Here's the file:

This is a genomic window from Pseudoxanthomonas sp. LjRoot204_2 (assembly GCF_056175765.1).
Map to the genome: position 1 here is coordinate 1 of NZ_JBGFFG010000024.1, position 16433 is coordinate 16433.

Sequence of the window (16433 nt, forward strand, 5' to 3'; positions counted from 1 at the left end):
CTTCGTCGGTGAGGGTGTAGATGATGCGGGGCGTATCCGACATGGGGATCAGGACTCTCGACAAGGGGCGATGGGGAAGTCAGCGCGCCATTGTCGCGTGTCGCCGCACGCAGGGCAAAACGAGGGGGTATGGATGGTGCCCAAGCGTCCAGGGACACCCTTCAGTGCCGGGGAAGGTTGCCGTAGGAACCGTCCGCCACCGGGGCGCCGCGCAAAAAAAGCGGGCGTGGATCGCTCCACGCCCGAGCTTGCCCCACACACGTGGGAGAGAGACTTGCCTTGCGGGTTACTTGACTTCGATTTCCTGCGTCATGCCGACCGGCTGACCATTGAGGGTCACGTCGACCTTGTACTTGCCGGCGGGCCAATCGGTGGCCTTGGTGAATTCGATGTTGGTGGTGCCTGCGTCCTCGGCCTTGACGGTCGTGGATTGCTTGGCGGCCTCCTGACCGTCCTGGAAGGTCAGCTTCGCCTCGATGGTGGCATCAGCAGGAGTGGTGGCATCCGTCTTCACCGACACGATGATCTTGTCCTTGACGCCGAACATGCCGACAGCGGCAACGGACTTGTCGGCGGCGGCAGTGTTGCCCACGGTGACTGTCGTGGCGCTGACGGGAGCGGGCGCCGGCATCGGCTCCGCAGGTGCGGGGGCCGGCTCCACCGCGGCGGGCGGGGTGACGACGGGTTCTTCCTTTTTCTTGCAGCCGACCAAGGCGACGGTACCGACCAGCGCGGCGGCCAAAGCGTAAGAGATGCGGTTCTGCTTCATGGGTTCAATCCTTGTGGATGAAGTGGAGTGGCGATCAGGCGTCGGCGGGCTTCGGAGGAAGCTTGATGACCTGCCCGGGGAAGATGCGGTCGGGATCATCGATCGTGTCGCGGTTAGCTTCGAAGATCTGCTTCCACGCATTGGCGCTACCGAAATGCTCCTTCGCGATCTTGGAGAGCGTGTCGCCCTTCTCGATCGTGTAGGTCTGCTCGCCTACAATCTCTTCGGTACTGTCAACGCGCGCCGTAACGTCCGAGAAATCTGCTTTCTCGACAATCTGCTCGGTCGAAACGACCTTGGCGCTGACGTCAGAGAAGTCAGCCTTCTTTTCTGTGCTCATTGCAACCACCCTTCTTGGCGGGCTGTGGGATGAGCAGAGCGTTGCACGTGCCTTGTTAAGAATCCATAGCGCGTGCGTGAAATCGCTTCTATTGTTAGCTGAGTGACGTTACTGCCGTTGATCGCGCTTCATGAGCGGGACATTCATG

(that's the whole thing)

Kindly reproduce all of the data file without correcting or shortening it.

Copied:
This is a genomic window from Pseudoxanthomonas sp. LjRoot204_2 (assembly GCF_056175765.1).
Map to the genome: position 1 here is coordinate 1 of NZ_JBGFFG010000024.1, position 16433 is coordinate 16433.

Sequence of the window (16433 nt, forward strand, 5' to 3'; positions counted from 1 at the left end):
CTTCGTCGGTGAGGGTGTAGATGATGCGGGGCGTATCCGACATGGGGATCAGGACTCTCGACAAGGGGCGATGGGGAAGTCAGCGCGCCATTGTCGCGTGTCGCCGCACGCAGGGCAAAACGAGGGGGTATGGATGGTGCCCAAGCGTCCAGGGACACCCTTCAGTGCCGGGGAAGGTTGCCGTAGGAACCGTCCGCCACCGGGGCGCCGCGCAAAAAAAGCGGGCGTGGATCGCTCCACGCCCGAGCTTGCCCCACACACGTGGGAGAGAGACTTGCCTTGCGGGTTACTTGACTTCGATTTCCTGCGTCATGCCGACCGGCTGACCATTGAGGGTCACGTCGACCTTGTACTTGCCGGCGGGCCAATCGGTGGCCTTGGTGAATTCGATGTTGGTGGTGCCTGCGTCCTCGGCCTTGACGGTCGTGGATTGCTTGGCGGCCTCCTGACCGTCCTGGAAGGTCAGCTTCGCCTCGATGGTGGCATCAGCAGGAGTGGTGGCATCCGTCTTCACCGACACGATGATCTTGTCCTTGACGCCGAACATGCCGACAGCGGCAACGGACTTGTCGGCGGCGGCAGTGTTGCCCACGGTGACTGTCGTGGCGCTGACGGGAGCGGGCGCCGGCATCGGCTCCGCAGGTGCGGGGGCCGGCTCCACCGCGGCGGGCGGGGTGACGACGGGTTCTTCCTTTTTCTTGCAGCCGACCAAGGCGACGGTACCGACCAGCGCGGCGGCCAAAGCGTAAGAGATGCGGTTCTGCTTCATGGGTTCAATCCTTGTGGATGAAGTGGAGTGGCGATCAGGCGTCGGCGGGCTTCGGAGGAAGCTTGATGACCTGCCCGGGGAAGATGCGGTCGGGATCATCGATCGTGTCGCGGTTAGCTTCGAAGATCTGCTTCCACGCATTGGCGCTACCGAAATGCTCCTTCGCGATCTTGGAGAGCGTGTCGCCCTTCTCGATCGTGTAGGTCTGCTCGCCTACAATCTCTTCGGTACTGTCAACGCGCGCCGTAACGTCCGAGAAATCTGCTTTCTCGACAATCTGCTCGGTCGAAACGACCTTGGCGCTGACGTCAGAGAAGTCAGCCTTCTTTTCTGTGCTCATTGCAACCACCCTTCTTGGCGGGCTGTGGGATGAGCAGAGCGTTGCACGTGCCTTGTTAAGAATCCATAGCGCGTGCGTGAAATCGCTTCTATTGTTAGCTGAGTGACGTTACTGCCGTTGATCGCGCTTCATGAGCGGGACATTCATG